March is a long month; at least it feels that way. It seems to stretch on much longer that its 31 days. Is it because February whips by so quickly and the relief of April and spring- like weather seems too far distant? Or is it because March is a month of contradictions?
March teeters on the brink of spring only to pull back at the last minute with the hoary breath of winter breathing its last farewell. March is a month of indefinite mood – cold and forbidding one day, warm and friendly the next. We don’t understand March as well as we do other months. We know what to expect in June and July. September and October offer few surprises. We can even presume that December and January will behave as we expect. But March? We never know what to expect. It just seems like one month too many. Why not skip March and go directly to April?
Of course that’s a silly notion. If we skip March, then we’ll miss all of its celebrations, and March is full of celebrations. It’s Women’s History Month, National Nutrition Month, National Celery Month, Music in Our Schools Month, and, the one of greatest importance, National Reading Awareness Month.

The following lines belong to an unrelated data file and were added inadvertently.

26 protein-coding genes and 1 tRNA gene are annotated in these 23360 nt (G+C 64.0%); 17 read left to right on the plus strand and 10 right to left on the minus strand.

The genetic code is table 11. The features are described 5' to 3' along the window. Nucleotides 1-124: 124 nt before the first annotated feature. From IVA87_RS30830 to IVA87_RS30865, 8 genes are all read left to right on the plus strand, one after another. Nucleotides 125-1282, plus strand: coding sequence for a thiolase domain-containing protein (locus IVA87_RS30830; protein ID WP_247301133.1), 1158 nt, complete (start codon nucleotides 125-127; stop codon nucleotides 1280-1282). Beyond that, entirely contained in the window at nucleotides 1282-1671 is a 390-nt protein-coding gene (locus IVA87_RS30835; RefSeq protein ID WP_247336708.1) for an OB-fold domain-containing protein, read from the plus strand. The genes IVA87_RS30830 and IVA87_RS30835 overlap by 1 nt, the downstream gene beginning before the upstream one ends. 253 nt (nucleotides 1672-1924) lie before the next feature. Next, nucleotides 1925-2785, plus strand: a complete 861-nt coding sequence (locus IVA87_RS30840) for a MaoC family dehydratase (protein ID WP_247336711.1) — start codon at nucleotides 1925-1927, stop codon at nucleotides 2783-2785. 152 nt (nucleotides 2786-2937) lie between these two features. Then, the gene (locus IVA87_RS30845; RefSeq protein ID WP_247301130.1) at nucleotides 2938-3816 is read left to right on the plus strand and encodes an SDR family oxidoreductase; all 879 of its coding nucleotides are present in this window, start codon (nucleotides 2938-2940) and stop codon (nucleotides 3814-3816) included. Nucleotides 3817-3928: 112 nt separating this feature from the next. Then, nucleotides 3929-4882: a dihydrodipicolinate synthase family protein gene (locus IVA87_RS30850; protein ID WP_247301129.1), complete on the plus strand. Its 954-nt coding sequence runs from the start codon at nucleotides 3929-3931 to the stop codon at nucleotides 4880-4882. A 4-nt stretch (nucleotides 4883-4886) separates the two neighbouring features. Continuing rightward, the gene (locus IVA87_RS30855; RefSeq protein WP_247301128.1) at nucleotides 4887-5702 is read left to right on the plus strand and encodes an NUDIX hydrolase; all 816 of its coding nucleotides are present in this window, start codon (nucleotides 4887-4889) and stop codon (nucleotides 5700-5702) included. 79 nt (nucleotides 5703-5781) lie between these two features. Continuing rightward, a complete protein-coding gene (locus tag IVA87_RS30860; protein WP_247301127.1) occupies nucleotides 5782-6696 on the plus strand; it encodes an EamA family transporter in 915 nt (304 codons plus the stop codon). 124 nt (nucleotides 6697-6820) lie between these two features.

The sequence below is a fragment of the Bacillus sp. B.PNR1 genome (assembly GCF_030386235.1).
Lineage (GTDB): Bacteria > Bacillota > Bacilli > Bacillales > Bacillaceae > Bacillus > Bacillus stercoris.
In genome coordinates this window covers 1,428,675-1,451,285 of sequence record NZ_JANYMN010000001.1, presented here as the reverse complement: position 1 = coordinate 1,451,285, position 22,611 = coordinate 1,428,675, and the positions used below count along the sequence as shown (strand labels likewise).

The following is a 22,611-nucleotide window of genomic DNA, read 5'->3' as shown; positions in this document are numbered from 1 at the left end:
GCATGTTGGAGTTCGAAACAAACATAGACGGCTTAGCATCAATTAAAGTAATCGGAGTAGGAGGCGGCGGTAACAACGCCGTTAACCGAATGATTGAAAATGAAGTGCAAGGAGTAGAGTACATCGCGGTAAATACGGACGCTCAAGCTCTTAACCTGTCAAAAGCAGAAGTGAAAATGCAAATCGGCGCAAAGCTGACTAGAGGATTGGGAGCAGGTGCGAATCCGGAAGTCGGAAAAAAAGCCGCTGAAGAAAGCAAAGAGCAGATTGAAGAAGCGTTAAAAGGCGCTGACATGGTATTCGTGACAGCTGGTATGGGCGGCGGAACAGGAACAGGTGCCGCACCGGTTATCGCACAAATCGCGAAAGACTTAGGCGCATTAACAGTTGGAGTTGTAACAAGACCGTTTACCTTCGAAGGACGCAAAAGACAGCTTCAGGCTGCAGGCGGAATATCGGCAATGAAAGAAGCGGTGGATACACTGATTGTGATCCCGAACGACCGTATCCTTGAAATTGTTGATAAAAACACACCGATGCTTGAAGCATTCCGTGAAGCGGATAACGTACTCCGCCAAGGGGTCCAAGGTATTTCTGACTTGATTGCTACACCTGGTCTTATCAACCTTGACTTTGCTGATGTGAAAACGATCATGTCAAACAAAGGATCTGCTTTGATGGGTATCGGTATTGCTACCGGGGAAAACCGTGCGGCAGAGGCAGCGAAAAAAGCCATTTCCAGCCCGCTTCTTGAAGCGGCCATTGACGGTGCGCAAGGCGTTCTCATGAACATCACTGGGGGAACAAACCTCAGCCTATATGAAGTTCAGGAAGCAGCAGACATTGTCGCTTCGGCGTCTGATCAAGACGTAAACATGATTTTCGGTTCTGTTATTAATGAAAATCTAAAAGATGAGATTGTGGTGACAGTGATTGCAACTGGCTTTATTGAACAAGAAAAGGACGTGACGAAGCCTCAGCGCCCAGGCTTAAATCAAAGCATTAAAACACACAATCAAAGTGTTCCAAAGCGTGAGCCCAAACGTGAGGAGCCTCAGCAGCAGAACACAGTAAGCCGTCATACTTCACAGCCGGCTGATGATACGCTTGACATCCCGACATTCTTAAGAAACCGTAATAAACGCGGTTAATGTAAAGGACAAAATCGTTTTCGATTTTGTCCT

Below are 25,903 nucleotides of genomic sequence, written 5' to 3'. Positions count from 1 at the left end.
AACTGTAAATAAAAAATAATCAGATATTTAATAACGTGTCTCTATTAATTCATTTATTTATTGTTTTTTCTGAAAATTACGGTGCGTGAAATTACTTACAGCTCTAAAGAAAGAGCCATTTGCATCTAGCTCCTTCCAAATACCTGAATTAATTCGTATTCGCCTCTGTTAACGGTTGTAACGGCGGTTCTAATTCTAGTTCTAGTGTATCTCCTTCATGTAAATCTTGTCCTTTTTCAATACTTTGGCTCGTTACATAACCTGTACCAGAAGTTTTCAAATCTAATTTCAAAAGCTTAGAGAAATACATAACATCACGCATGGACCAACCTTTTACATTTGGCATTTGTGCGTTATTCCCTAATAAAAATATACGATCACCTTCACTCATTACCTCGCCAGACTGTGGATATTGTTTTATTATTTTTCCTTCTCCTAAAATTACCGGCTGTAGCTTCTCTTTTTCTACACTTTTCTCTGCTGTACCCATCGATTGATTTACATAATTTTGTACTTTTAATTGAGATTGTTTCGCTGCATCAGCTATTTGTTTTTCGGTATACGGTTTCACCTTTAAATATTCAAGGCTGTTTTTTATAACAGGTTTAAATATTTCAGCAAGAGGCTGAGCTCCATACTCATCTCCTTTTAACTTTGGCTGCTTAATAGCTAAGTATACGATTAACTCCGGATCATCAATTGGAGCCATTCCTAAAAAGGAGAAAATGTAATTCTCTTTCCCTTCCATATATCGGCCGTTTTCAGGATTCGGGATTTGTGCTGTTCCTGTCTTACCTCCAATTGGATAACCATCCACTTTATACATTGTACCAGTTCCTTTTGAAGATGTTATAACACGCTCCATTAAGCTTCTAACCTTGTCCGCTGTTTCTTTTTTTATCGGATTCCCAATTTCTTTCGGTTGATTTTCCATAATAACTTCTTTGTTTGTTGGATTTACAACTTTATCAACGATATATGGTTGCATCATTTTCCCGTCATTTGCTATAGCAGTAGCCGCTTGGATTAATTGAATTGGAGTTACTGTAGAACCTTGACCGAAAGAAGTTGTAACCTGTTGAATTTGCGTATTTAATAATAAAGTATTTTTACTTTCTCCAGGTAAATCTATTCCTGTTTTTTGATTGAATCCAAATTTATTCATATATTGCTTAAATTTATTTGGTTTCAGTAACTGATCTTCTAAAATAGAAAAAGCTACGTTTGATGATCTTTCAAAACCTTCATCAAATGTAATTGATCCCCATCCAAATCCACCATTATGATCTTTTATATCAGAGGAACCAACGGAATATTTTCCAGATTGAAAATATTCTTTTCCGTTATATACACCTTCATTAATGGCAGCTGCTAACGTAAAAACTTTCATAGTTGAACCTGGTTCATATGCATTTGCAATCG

Each year at the beginning of March, school children kick off National Reading Awareness Month by celebrating the birthday of the beloved Dr. Seuss. With help from Read Across America and many volunteers, the goal is to motivate kids to read every day of the year. However, we know that almost half the young children in this country will not hear a bedtime story tonight. Unfortunately, many parents and caregivers are not aware of the power of daily reading aloud. They are not aware that every time you read to your child you are improving their learning advantage – by introducing the sounds and sights of words, new vocabulary and the structure of language. Reading aloud to your preschooler is the single most important thing you can do to prepare your child for school. Just fifteen minutes a day can make a difference.
National Reading Awareness Month reminds us of the importance of reading in lives young and old. It’s not only children, parents and caregivers that need to be reminded. We all need to be reminded – of the joy it brings us, the companionship, the intellectual stimulation, and the understanding of oneself and the world. Let’s celebrate March and National Reading Awareness Month. Grab a book and dive right in!